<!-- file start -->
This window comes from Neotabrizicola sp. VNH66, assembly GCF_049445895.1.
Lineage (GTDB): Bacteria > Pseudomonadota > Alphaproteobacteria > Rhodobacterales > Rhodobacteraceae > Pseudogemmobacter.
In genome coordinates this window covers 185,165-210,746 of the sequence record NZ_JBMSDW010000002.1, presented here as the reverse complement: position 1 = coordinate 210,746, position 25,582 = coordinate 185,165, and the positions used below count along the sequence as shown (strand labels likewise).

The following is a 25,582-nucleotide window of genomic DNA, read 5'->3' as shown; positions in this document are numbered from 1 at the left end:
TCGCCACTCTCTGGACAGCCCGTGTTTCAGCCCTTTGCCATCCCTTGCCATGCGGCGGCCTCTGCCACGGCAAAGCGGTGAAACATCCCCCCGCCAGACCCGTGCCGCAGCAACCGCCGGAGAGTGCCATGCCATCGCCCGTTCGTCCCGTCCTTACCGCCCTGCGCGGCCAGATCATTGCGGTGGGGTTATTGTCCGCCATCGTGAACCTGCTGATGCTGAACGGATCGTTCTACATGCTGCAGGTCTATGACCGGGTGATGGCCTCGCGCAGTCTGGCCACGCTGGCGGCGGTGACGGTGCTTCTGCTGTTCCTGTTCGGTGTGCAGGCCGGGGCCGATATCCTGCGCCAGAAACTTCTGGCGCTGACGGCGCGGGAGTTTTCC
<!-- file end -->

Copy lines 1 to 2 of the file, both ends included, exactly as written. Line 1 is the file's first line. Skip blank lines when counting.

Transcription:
This window comes from Neotabrizicola sp. VNH66, assembly GCF_049445895.1.
Lineage (GTDB): Bacteria > Pseudomonadota > Alphaproteobacteria > Rhodobacterales > Rhodobacteraceae > Pseudogemmobacter.